Truth or dare

Trajal Harrell searches for sincerity in Quartet for the End of Time.

In his choreography, Trajal Harrell has tackled literature (Bret Easton Ellis’s Less Than Zero, James Baldwin’s Giovanni’s Room), the runway walk, voguing and, most recently in Showpony, the value of performing. Now, his focus is sincerity.

“After Showpony, I sensed that there was a political feeling in the air,” he says over breakfast at an East Village café. “In the U.S., we were accepting all kinds of ironies about our lives. This political race has been about questioning a sense of change; there are many ironies involved, but for once, what’s on the line is, Who is really sincere? So that’s what I’m dealing with. How has it become that art is so much about irony? You could make a piece that was heartfelt, but I felt you always had to wink and go, ‘I know,’ or you were charged with making an old-school modern dance.”

Harrell bases his new Quartet for the End of Time, which will be performed at Dance Theater Workshop Wednesday 15 through October 18, on a singular question: Is it possible to be sincere on the contemporary dance stage? “I can’t say that the piece is completely sincere,” he says. “It’s not. I was thinking about the relationship between irony, sincerity and authenticity. The piece weaves questions like, When is something sincere? What is authenticity? I didn’t want to make a scene with people standing up, going, ‘Here’s a scene that’s sincere.’ ” He scrunches up his face in distaste. “This is not my thing.”

Harrell recalls a trip to Tower Records several years ago, when he happened upon Olivier Messiaen’s Quartet for the End of Time, which was written during World War II while the composer was in a Nazi prison camp. “Here’s this man whose life was full of ironies,” the choreographer explains. “A guard gives him a pen and paper because he knows he’s famous, and he’s allowed to write this piece of music, which he premieres at the camp. There’s a lot of mythology and awe around the performance, but he made a piece of music that he was completely sincere about.”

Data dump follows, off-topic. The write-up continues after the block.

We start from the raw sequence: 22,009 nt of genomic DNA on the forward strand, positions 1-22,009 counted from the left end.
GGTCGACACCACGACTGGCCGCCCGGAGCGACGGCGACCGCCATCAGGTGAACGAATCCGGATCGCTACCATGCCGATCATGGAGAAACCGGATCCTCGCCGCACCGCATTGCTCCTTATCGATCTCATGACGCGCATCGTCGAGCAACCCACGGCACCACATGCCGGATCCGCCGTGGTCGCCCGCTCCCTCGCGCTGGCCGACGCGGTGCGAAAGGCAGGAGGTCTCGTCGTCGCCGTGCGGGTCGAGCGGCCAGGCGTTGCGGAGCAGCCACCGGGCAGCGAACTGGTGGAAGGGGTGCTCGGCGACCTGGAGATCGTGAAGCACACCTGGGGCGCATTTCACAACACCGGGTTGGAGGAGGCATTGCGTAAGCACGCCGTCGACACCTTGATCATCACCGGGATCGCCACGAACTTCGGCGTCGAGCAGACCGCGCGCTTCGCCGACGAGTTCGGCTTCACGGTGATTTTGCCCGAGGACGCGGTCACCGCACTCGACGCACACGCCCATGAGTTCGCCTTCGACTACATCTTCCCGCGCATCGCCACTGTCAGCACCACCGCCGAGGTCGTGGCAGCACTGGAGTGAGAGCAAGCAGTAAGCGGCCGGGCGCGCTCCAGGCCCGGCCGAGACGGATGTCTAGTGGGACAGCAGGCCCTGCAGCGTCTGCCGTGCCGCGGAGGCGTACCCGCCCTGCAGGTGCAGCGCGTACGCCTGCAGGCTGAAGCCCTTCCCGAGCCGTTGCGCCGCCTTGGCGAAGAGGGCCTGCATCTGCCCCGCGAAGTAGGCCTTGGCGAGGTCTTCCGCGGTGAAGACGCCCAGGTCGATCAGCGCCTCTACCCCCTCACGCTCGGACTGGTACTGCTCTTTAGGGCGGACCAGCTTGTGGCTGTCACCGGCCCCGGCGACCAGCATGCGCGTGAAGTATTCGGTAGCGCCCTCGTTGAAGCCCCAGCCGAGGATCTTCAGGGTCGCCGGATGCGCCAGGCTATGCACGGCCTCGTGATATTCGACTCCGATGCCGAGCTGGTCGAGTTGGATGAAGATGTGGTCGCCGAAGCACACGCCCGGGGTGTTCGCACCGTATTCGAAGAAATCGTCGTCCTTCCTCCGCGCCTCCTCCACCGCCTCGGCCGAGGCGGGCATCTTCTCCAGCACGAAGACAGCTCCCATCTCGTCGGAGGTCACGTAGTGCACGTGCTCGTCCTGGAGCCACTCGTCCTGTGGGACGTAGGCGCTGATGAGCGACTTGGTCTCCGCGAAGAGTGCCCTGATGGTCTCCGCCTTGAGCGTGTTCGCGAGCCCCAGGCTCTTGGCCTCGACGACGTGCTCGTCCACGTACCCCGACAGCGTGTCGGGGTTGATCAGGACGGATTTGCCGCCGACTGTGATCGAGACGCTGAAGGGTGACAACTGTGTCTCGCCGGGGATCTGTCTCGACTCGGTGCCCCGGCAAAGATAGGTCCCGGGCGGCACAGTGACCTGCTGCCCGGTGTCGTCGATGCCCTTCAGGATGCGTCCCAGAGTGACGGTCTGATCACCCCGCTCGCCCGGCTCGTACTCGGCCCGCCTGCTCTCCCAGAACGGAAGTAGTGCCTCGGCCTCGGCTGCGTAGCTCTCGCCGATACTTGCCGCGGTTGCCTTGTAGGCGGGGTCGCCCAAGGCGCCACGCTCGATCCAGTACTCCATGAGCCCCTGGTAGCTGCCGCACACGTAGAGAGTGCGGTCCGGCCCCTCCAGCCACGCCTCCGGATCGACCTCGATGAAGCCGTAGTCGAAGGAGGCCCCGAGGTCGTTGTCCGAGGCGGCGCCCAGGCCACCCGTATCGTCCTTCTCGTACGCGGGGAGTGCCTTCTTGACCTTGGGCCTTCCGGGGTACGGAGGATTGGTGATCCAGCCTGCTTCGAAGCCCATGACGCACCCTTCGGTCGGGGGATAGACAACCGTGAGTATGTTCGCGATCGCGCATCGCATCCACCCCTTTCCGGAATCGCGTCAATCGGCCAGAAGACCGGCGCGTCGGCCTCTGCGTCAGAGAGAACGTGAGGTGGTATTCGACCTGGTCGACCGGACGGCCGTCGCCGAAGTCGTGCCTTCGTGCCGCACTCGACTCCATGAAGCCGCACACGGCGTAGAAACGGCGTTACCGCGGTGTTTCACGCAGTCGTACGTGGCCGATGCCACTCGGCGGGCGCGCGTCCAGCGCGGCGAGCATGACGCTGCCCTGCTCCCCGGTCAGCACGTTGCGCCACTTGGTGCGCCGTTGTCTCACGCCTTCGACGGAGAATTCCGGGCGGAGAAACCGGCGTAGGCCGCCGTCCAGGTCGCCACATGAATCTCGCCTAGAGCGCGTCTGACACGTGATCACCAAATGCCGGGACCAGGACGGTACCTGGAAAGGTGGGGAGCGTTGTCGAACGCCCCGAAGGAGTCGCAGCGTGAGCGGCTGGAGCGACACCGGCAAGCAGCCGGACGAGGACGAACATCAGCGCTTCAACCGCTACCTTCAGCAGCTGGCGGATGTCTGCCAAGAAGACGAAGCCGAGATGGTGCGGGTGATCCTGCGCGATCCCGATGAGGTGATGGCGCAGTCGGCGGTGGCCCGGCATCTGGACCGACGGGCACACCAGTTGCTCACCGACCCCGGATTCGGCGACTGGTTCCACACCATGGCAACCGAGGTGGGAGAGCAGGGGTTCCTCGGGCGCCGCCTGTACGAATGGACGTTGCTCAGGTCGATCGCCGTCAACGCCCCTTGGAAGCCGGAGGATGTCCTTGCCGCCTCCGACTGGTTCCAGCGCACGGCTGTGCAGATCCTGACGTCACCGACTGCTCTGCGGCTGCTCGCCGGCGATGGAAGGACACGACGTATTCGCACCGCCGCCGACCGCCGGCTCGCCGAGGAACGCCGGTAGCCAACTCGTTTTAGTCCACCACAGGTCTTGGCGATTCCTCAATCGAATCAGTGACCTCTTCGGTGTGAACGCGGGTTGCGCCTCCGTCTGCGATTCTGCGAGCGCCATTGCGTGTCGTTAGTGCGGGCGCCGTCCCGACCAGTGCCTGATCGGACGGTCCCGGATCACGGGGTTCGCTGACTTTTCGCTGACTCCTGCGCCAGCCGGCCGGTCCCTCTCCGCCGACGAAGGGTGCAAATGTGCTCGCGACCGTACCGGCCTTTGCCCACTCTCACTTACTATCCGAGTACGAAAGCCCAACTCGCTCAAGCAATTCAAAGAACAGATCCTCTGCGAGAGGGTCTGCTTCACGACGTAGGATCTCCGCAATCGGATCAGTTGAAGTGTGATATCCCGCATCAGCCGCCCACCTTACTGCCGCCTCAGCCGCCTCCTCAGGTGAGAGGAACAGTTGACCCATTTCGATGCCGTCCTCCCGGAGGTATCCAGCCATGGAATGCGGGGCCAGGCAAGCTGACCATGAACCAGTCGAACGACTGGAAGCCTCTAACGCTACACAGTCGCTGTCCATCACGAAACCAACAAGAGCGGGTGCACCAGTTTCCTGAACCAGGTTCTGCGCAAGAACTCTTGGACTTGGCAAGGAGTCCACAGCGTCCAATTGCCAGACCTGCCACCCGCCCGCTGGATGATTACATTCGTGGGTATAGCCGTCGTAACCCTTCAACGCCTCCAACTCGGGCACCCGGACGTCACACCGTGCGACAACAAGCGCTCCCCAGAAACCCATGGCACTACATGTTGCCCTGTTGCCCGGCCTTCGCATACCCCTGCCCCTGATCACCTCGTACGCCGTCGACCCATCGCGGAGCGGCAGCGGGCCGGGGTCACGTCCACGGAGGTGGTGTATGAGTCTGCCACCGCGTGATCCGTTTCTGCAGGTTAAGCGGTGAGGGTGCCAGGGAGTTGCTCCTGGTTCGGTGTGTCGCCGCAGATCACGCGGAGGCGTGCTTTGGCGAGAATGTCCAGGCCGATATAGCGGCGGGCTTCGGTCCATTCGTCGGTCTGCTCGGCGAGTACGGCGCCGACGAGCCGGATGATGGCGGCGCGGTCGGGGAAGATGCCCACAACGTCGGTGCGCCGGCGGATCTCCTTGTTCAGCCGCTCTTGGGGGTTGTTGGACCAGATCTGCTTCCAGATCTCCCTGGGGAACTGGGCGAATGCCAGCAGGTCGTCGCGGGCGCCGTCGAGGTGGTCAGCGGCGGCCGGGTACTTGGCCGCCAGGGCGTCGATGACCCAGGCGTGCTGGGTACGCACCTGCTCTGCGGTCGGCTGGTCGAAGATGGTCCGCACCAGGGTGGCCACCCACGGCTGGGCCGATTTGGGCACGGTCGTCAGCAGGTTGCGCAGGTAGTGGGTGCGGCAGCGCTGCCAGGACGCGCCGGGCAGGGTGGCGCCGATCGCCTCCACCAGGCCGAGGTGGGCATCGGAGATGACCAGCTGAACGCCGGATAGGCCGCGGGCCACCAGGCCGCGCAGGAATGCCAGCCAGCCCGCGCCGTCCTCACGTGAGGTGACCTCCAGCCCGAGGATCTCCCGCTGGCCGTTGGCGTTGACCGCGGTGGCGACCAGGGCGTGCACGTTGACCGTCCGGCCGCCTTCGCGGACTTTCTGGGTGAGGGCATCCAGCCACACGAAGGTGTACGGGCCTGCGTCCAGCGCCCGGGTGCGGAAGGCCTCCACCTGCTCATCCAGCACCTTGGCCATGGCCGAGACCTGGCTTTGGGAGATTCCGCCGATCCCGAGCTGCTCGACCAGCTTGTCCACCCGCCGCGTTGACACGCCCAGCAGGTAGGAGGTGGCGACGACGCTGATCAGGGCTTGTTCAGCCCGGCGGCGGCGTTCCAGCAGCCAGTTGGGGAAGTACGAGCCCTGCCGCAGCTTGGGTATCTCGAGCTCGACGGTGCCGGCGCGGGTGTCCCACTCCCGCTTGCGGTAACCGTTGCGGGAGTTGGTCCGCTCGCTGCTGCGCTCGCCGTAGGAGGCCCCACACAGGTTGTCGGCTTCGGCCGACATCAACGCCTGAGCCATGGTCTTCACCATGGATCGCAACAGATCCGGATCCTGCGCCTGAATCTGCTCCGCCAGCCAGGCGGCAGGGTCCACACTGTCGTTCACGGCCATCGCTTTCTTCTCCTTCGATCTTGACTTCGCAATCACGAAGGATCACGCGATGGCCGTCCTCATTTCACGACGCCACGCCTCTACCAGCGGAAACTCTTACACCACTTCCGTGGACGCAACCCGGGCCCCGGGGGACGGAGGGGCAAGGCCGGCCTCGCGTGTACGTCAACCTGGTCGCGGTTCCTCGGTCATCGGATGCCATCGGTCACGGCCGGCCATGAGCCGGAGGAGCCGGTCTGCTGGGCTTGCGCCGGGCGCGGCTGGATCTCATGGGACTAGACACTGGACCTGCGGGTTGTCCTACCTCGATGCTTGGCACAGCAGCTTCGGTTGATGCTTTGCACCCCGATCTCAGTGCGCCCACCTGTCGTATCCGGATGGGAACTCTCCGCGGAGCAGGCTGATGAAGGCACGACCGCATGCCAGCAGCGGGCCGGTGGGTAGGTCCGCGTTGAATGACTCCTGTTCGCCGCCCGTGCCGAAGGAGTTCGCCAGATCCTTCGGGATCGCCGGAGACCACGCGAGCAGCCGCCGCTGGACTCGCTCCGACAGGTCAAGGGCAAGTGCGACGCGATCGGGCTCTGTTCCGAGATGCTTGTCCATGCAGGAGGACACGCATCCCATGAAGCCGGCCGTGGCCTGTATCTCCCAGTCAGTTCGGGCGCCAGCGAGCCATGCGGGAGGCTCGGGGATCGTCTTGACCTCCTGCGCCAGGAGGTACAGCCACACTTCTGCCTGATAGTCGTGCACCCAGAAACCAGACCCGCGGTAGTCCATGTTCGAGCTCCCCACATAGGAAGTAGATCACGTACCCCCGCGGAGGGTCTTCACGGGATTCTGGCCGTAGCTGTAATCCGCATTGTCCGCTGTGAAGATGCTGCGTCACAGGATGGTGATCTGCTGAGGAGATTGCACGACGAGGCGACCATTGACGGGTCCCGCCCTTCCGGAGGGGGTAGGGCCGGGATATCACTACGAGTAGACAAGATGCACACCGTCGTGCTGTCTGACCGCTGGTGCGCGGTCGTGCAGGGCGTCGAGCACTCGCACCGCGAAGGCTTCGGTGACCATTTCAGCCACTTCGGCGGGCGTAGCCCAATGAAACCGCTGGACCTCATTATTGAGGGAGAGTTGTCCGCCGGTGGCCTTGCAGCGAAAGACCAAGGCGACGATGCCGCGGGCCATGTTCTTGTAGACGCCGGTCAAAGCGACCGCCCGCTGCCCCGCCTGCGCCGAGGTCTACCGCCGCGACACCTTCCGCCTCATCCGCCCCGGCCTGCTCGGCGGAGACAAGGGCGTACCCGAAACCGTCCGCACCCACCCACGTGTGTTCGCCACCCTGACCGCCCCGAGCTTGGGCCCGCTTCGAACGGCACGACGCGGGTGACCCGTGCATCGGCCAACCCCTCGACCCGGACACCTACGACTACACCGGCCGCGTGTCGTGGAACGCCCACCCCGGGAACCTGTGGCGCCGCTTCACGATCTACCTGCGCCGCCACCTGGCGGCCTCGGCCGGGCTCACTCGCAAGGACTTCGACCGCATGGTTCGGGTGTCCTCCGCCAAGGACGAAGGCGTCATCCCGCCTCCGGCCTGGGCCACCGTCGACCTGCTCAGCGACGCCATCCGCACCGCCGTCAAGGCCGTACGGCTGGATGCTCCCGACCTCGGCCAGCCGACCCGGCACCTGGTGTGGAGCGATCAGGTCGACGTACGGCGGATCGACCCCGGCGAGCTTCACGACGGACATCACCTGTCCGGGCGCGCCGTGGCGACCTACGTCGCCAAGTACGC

In Quartet for the End of Time, Harrell’s inspirations are disparate. He uses sections of Messiaen’s score and looks at how nudity has been used in contemporary dance (Harrell takes lights, camera, action seriously; the show pony, it seems, never strays far from the stable.)

“When I really started to look into my own sense of nudity, of course, I had to go back to my family,” he says. “When I was a young boy in Georgia, my father would take me to the county fair. At some point in the evening, he would go into the hoochie-koochie show. As the years went on, I became more curious about what that was; when I was maybe 10 or 11, I realized that it was a place with naked women dancing. This was my first introduction to performing and nakedness.”

He made an early movement study about nudity and undressing that figures prominently into his new work. “For me, the piece is a hoochie-koochie show,” Harrell explains. “There’s a certain frame and condition setup that should not yield itself to sincerity. I try to push that to see what happens if you keep reframing the conditions. I don’t want to completely name it; it’s very experiential in a way, but it comes out of that materiality of the things I talked about: the Messiaen, the nudity, the hoochie-koochie show.”

Still, Harrell is reluctant to describe Quartet for the End of Time—which features dancers Keity Anjoure, Will Gordon, Liz Santoro and Christina Vassiliou—as anything in particular. “I’m not a choreographer who is very good about about-ness,” he says. “I say this to Julie Perrin, my dramaturg, a lot. I’m more about the live quality of the experience and the kind of engagement that you can activate in that moment. I hope that people aren’t just sitting there thinking, What is this about? I want it to be a reflection.”

Quartet for the End of Time is at Dance Theater Workshop Wed 15–Oct 18.